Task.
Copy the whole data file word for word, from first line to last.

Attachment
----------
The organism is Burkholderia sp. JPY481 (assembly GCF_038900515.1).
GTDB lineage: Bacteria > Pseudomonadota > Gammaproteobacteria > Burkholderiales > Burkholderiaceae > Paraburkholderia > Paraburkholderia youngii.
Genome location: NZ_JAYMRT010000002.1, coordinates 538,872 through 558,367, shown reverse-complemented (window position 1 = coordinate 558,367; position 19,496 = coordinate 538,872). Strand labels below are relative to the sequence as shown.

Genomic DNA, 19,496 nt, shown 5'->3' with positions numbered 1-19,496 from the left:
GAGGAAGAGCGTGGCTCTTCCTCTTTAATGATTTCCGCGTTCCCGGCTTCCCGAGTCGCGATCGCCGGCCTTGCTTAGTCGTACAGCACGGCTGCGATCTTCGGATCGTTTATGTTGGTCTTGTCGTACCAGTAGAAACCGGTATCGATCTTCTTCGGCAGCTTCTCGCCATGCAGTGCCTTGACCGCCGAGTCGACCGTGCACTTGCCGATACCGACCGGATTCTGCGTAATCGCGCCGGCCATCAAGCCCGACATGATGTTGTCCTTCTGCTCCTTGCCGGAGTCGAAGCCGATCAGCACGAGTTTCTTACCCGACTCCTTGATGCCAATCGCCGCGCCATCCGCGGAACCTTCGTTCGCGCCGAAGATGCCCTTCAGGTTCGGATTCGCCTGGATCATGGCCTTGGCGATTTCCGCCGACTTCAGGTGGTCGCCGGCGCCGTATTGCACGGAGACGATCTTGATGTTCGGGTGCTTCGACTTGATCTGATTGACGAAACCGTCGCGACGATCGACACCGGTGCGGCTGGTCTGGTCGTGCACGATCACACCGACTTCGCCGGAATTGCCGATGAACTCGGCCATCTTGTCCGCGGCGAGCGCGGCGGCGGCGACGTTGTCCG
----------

The organism is Burkholderia sp. JPY481 (assembly GCF_038900515.1).
GTDB lineage: Bacteria > Pseudomonadota > Gammaproteobacteria > Burkholderiales > Burkholderiaceae > Paraburkholderia > Paraburkholderia youngii.
Genome location: NZ_JAYMRT010000002.1, coordinates 538,872 through 558,367, shown reverse-complemented (window position 1 = coordinate 558,367; position 19,496 = coordinate 538,872). Strand labels below are relative to the sequence as shown.

Genomic DNA, 19,496 nt, shown 5'->3' with positions numbered 1-19,496 from the left:
GAGGAAGAGCGTGGCTCTTCCTCTTTAATGATTTCCGCGTTCCCGGCTTCCCGAGTCGCGATCGCCGGCCTTGCTTAGTCGTACAGCACGGCTGCGATCTTCGGATCGTTTATGTTGGTCTTGTCGTACCAGTAGAAACCGGTATCGATCTTCTTCGGCAGCTTCTCGCCATGCAGTGCCTTGACCGCCGAGTCGACCGTGCACTTGCCGATACCGACCGGATTCTGCGTAATCGCGCCGGCCATCAAGCCCGACATGATGTTGTCCTTCTGCTCCTTGCCGGAGTCGAAGCCGATCAGCACGAGTTTCTTACCCGACTCCTTGATGCCAATCGCCGCGCCATCCGCGGAACCTTCGTTCGCGCCGAAGATGCCCTTCAGGTTCGGATTCGCCTGGATCATGGCCTTGGCGATTTCCGCCGACTTCAGGTGGTCGCCGGCGCCGTATTGCACGGAGACGATCTTGATGTTCGGGTGCTTCGACTTGATCTGATTGACGAAACCGTCGCGACGATCGACACCGGTGCGGCTGGTCTGGTCGTGCACGATCACACCGACTTCGCCGGAATTGCCGATGAACTCGGCCATCTTGTCCGCGGCGAGCGCGGCGGCGGCGACGTTGTCCG